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The Central Coast Aquarium is working diligently on a plan to reopen its facility 

The Central Coast Aquarium (CCA) underwent a temporary system shutdown on April 16 as a direct result of the coronavirus. But it doesn't mean the Central Coast Aquarium is dissolving, as the nonprofit has every intention of reopening.

click to enlarge TEMPORARILY CLOSED The Central Coast Aquarium temporarily shut everything down on April 16, but the board is working on a reopening plan. - FILE PHOTO BY KAREN GARCIA
  • File Photo By Karen Garcia
  • TEMPORARILY CLOSED The Central Coast Aquarium temporarily shut everything down on April 16, but the board is working on a reopening plan.

The former executive director of the facility, Christine Johnson, said in a statement that the decision was made due to a loss of revenue from both school field trips and the spring break tourism season.

At the time, the aquarium in Avila Beach didn't have any assurance that it would be able to reopen for business by the summer. According to Johnson's statement, as part of the temporary system shutdown, all animal care life-support systems and animal exhibits were shut down entirely and secured for future reopening.

"With care and attention, we released many of our animals back to the wild as permitted by the California Department of Fish and Wildlife. All remaining animals that could not be released to the wild were adopted by Cabrillo High School Aquarium in Lompoc," the statement read. "We are grateful for the partnerships with [Department of Fish and Wildlife] and Cabrillo High School who worked with us to ensure that the release or adoption of all of [Central Coast Aquarium's] animals was properly and ethically managed."

According to Johnson's statement, the aquarium had experienced its most successful year in 2019 and was ahead of 2019 numbers in January, February, and half of March of 2020.

"Yet, even with a fantastic year in 2019, our margins for operating as a nonprofit aquarium and marine science education center are very tight," the statement said.

In the statement, Johnson said there are those in the community in critical need, and it's correct for "philanthropy to be given to those nonprofits first." She listed food banks, domestic violence and child abuse services, and medical supplies for first responders and health care workers.

Johnson told New Times she couldn't give any updates, as she stepped down from her position on April 15, but she's happy to help the aquarium or volunteer when it needs her.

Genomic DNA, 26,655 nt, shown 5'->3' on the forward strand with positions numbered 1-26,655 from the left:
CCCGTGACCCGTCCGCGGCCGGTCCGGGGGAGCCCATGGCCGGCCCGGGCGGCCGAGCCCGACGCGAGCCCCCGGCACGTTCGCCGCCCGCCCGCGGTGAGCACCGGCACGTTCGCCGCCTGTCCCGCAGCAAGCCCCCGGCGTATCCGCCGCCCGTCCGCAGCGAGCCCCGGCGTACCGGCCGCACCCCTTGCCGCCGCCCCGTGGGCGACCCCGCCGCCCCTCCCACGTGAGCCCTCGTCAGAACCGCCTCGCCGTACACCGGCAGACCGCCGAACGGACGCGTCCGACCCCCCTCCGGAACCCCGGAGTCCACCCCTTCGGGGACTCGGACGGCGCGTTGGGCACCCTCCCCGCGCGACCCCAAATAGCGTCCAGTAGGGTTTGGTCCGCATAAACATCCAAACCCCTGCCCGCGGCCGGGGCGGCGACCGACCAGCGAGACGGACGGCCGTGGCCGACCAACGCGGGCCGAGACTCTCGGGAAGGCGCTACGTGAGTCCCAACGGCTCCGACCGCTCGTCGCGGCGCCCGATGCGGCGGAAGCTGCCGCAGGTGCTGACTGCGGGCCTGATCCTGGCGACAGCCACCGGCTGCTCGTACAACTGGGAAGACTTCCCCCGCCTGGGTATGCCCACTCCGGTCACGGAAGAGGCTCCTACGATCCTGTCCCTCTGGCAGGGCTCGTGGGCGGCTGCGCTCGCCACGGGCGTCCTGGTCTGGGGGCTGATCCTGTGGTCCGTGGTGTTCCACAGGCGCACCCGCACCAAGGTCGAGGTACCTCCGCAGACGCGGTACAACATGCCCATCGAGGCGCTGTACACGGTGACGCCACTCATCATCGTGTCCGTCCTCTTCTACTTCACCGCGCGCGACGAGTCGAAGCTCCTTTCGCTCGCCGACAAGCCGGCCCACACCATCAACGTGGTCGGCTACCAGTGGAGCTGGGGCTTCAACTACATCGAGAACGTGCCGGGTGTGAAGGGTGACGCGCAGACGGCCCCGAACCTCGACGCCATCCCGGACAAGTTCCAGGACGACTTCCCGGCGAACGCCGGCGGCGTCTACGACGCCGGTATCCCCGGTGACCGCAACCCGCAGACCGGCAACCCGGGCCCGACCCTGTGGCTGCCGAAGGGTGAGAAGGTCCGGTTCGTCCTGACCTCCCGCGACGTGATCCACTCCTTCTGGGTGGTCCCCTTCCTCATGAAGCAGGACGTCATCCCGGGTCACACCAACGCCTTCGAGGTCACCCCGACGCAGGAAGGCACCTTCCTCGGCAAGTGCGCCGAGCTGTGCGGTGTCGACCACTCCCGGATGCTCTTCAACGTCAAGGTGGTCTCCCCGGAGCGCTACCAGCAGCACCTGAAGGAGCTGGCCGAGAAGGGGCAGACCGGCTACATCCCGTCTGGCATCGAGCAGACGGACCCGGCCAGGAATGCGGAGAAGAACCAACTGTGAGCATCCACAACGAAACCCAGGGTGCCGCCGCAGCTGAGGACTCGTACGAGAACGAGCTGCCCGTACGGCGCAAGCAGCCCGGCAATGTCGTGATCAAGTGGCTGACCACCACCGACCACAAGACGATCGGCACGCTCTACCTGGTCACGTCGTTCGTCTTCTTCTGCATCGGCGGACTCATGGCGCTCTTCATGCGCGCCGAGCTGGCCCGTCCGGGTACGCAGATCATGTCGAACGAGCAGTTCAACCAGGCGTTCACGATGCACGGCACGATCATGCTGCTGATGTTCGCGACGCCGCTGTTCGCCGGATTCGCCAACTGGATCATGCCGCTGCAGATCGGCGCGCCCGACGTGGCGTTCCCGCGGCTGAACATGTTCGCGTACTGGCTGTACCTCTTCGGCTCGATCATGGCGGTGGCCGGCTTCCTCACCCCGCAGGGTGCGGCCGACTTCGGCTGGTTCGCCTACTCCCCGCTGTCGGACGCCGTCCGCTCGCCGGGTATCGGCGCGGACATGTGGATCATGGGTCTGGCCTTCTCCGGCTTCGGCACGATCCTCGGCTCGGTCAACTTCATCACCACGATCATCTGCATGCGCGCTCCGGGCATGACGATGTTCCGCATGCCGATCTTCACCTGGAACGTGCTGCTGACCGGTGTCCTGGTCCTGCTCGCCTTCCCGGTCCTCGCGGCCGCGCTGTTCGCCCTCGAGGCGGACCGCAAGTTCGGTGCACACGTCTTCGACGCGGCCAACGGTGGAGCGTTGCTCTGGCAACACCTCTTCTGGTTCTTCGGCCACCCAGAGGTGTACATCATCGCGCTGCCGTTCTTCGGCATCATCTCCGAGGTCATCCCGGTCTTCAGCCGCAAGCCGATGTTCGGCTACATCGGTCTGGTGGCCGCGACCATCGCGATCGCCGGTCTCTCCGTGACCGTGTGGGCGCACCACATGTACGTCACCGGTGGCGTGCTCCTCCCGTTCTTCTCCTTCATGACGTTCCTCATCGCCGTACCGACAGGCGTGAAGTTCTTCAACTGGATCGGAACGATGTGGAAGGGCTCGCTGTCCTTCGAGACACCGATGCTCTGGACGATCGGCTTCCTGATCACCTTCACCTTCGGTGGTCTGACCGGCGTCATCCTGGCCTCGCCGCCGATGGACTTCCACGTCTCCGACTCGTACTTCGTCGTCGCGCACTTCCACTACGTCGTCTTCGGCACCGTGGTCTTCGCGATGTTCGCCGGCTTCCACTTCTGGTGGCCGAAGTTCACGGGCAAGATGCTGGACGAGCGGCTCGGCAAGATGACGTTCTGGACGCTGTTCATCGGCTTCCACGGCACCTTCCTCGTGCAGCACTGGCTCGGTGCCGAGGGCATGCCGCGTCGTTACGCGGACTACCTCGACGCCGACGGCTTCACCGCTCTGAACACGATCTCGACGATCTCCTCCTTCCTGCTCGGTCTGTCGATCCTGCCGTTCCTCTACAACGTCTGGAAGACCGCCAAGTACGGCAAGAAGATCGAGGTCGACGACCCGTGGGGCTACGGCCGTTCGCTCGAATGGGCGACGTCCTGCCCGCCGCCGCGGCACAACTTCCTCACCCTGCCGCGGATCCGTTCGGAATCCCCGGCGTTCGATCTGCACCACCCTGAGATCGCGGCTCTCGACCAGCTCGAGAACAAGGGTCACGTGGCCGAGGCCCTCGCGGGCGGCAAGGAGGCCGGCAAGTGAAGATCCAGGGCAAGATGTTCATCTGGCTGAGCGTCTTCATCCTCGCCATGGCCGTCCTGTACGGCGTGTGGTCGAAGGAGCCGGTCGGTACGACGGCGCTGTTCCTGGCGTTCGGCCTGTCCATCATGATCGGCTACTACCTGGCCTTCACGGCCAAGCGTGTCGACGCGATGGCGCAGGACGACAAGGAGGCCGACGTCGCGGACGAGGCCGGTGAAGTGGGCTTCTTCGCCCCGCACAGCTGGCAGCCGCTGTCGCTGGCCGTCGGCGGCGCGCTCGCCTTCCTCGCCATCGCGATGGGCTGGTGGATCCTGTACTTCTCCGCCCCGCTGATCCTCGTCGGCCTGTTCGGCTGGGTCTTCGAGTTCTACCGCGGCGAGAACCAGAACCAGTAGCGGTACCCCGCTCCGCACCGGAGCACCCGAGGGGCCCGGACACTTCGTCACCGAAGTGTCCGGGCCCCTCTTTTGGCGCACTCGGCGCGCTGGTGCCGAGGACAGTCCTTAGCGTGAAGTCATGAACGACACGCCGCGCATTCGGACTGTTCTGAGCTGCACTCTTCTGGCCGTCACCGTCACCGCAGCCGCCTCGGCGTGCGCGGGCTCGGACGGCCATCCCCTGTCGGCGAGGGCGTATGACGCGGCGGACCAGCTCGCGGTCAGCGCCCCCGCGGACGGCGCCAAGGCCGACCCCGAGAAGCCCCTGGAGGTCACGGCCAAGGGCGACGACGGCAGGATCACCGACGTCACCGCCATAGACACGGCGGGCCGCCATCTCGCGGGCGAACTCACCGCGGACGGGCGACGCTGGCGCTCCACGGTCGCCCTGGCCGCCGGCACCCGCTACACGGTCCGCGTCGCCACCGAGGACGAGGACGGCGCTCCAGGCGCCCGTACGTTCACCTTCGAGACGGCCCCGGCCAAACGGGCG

As SLO County continues to move toward reopening, the Central Coast Aquarium is also working on a plan to safely reopen to the public once again. Aquarium board Chair Debbie Collins said the board is meeting and talking about how to reopen and the programs that it'll be able to conduct safely.

Collins said she can't comment on the exact plan, but she's personally advocating for a safe and quick reopening. She said she can't comment on the Morro Bay Aquarium project at this time either.

The Central Coast Aquarium and city of Morro Bay had been collaborating on a new aquarium on the Embarcadero. The last project update was in February when the CCA funded developing the concept design for a plan that showed what the aquarium would look like.

For more information or updates on the aquarium, visit centralcoastaquarium.com.

Fast facts

Farm Credit established an endowment fund of $255,000 at Cal Poly's College of Agriculture, Food, and Environmental Sciences. Six Farm Credit institutions serving farmers and ranchers throughout California contributed funding for the endowment. The annual proceeds will be used to pay for data and other resources that will enable student projects dealing with agricultural finance and lending, data analytics, and risk management.

• Community Action Partnership of San Luis Obispo County (CAPSLO) is selling raffle tickets to help raise funds in what they are calling the first Afternoon of Alternative Delights. In place of its in-person Afternoon of Epicurean Delights at the Chapman Estate in Shell Beach—an event that has been held for 33 years—the alternative event will be virtual and broadcast via Facebook Live on July 19 at 10 a.m. Funds raised by this event support CAPSLO health and prevention programs, which provide health and education services for low-income, underserved, and vulnerable individuals through the county. Proceeds go toward direct service, including preventative health screening for seniors and vulnerable adults; sexual health and wellness education in schools; free laser removal of anti-social and gang-related tattoos; and comprehensive reproductive health care. To view raffle prizes and purchase tickets, visit capslo.org/aed. Δ

Staff Writer Karen Garcia wrote this week's Strokes. Send tidbits to strokes@newtimesslo.com.

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